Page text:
One word of caution, however, must be given at the outset: to know the actual mechanics of doing the Disciplines does not mean that we are actually practicing the Disciplines  Using Meditation as an example, we could finally learn about how to do Biblical Meditation, but in reality, when trying to do so, we may fail to practice the Meditation in the correct way or toward the real goal of doing the meditation, namely, taking time to be with God.  I was guilty of this myself. I had allowed myself to think that I MUST meditate every day, and try to do so at a certain hour. That is not the intent of meditating, as keeping within a strict, rule oriented way of doing so. My Pastor helped me understand this and guided me toward a better thought process of doing meditation.

The Spiritual Disciplines are an inward and spiritual reality, and the inner attitude of the heart is far more crucial than the actual mechanics, for coming into the reality of the spiritual life.   The life that is pleasing to God is not a series of religious duties. There is really one goal for the Disciplines, namely, to experience a life of relationship and intimacy with God. God who is “the Father of lights with whom there is no variation or shadow due to change” (James 1: 17).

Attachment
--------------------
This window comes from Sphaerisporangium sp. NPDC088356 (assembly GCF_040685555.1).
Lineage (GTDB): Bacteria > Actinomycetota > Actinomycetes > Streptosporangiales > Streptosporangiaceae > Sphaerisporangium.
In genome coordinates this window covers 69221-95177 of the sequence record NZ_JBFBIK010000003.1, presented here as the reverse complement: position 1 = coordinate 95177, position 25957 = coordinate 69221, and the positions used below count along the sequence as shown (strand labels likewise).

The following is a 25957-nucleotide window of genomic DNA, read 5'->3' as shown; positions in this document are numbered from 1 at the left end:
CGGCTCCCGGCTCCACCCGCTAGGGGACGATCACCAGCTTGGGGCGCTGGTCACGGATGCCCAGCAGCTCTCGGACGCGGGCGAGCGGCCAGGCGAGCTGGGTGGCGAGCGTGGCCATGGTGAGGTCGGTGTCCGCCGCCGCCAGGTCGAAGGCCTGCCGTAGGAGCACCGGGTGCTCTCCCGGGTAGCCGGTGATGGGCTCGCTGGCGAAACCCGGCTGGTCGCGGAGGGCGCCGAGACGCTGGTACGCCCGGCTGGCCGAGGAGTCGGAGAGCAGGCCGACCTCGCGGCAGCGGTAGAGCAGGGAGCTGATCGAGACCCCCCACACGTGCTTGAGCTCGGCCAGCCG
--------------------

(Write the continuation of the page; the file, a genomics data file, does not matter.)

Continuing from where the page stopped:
When we feel we have a need for God, come to understand we are sinners and that we are ready to receive Jesus Christ as our Savior, we are beginning to have a relationship with God. What do we have to do? Well, God should be included in our lives, or daily lives. It would help if we prayed to God and not just in church, if we go. We could meditate and pray, because God loves to hear from us. Hey, read the Bible and perhaps learn some things. There are great stories in it that have a message for us to learn. Many things can be done to have a relationship, but we have to try them. God is waiting!